bottom line? make sure folks have a competent lateral stabilizing complex and if they don’t, you may want to think twice about using a motion control shoe.
Ivo and Shawn. Increasing your shoe geekiness coefficient on daily basis!
Previous plantar pressure research found increased loads and slower loading response on the lateral aspect of the foot during gait with chronic ankle instability compared to healthy controls. The studies had subjects walking barefoot over a pressure mat and results have not been confirmed with an in-shoe plantar pressure system. Our purpose was to report in-shoe plantar pressure measures for chronic ankle instability subjects compared to healthy controls.
Forty-nine subjects volunteered (25 healthy controls, 24 chronic ankle instability) for this case-control study. Subjects jogged continuously on a treadmill at 2.68 m/s (6.0 mph) while three trials of ten consecutive steps were recorded. Peak pressure, time-to-peak pressure, pressure-time integral, maximum force, time-to-maximum force, and force-time integral were assessed in nine regions of the foot with the Pedar-x in-shoe plantar pressure system (Novel, Munich, Germany).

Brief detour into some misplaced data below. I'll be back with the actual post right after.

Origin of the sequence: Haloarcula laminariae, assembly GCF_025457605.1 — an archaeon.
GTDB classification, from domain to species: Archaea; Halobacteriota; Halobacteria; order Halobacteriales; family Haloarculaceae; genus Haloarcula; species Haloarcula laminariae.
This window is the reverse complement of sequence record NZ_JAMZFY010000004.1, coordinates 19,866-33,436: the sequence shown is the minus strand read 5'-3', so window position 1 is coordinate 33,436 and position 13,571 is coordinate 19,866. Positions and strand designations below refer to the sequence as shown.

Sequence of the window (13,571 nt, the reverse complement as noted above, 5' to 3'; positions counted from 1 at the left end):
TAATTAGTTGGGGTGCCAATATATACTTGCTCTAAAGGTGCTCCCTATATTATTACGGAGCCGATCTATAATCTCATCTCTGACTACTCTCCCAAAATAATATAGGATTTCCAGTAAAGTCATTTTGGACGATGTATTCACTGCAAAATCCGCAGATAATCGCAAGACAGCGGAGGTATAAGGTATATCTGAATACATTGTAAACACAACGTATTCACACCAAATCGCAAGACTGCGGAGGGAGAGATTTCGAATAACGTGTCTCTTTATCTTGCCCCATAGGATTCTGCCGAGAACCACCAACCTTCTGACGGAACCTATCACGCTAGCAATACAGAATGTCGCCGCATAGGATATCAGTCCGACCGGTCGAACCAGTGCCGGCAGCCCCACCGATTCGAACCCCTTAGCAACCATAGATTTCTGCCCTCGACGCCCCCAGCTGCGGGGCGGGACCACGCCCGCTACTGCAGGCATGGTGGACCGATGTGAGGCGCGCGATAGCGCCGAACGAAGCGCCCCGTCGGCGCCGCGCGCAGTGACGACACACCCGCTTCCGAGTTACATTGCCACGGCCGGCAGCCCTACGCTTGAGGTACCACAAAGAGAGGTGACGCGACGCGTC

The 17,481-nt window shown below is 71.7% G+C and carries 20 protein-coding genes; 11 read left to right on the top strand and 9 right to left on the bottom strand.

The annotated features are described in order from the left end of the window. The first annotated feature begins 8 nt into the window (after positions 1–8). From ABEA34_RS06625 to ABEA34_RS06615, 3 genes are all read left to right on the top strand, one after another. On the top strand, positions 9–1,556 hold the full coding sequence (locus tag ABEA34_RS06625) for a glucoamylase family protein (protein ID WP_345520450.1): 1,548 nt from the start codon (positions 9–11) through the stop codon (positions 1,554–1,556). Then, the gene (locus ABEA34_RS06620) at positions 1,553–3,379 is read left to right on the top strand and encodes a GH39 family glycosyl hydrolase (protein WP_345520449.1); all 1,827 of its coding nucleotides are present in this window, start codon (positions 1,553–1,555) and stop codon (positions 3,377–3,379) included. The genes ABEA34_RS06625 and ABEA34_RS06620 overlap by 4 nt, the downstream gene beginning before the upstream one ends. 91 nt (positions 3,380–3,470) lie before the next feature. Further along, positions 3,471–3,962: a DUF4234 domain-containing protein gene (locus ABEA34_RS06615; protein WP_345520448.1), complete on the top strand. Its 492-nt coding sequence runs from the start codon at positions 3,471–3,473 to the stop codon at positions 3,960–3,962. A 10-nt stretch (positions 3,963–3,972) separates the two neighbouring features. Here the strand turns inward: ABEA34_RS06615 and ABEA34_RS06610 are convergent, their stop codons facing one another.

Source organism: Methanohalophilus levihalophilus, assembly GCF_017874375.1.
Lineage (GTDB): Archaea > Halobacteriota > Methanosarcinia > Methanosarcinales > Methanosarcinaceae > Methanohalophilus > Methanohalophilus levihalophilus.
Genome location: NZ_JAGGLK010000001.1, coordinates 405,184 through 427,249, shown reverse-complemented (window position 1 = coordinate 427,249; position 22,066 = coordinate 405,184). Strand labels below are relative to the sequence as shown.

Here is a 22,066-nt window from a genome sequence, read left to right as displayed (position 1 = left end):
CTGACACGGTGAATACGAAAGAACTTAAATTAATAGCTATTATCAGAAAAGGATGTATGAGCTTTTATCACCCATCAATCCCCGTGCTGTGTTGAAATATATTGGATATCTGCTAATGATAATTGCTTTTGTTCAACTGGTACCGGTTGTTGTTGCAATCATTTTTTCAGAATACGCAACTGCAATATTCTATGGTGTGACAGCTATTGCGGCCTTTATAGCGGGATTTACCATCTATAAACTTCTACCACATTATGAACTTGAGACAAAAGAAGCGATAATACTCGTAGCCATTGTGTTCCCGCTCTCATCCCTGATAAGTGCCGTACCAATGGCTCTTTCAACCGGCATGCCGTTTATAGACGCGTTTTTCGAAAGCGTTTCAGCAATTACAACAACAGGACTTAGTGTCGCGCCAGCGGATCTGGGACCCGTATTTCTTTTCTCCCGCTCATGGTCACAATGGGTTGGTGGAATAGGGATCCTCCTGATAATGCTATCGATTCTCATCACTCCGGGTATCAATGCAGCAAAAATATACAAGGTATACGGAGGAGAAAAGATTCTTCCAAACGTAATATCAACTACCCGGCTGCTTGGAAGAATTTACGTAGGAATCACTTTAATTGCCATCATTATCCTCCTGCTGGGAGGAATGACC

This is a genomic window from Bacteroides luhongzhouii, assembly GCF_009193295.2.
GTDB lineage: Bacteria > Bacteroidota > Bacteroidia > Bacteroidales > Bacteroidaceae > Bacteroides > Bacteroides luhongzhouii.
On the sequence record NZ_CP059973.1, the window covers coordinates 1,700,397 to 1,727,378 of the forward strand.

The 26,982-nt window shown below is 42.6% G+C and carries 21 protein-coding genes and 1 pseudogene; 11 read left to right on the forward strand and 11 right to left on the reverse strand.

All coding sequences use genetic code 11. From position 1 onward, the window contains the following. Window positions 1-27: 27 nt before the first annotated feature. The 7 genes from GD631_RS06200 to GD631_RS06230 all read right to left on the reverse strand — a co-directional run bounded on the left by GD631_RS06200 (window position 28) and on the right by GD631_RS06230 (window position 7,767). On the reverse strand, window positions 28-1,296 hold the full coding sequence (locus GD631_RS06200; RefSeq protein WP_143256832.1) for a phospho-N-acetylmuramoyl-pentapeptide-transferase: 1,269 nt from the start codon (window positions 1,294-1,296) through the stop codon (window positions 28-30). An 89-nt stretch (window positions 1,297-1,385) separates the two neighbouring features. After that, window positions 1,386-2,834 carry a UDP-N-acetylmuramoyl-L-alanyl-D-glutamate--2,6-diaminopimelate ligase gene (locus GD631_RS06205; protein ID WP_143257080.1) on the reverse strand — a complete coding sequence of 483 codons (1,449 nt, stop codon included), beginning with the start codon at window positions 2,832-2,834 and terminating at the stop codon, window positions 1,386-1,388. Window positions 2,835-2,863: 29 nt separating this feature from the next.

Chronic ankle instability subjects demonstrated a slower loading response in the lateral rearfoot indicated by a longer time-to-peak pressure (16.5% +/- 10.1, p = 0.001) and time-to-maximum force (16.8% +/- 11.3, p = 0.001) compared to controls (6.5% +/- 3.7 and 6.6% +/- 5.5, respectively). In the lateral midfoot, ankle instability subjects demonstrated significantly greater maximum force (318.8 N +/- 174.5, p = 0.008) and peak pressure (211.4 kPa +/- 57.7, p = 0.008) compared to controls (191.6 N +/- 74.5 and 161.3 kPa +/- 54.7). Additionally, ankle instability subjects demonstrated significantly higher force-time integral (44.1 N/s +/- 27.3, p = 0.005) and pressure-time integral (35.0 kPa/s +/- 12.0, p = 0.005) compared to controls (23.3 N/s +/- 10.9 and 24.5 kPa/s +/- 9.5). In the lateral forefoot, ankle instability subjects demonstrated significantly greater maximum force (239.9N +/- 81.2, p = 0.004), force-time integral (37.0 N/s +/- 14.9, p = 0.003), and time-to-peak pressure (51.1% +/- 10.9, p = 0.007) compared to controls (170.6 N +/- 49.3, 24.3 N/s +/- 7.2 and 43.8% +/- 4.3).
Using an in-shoe plantar pressure system, chronic ankle instability subjects had greater plantar pressures and forces in the lateral foot compared to controls during jogging.
These findings may have implications in the etiology and treatment of chronic ankle instability.
all material copyright 2012 The Homunculus Group/ The Gait Guys. Don’t rip off our stuff. PLEASE ASK 1st!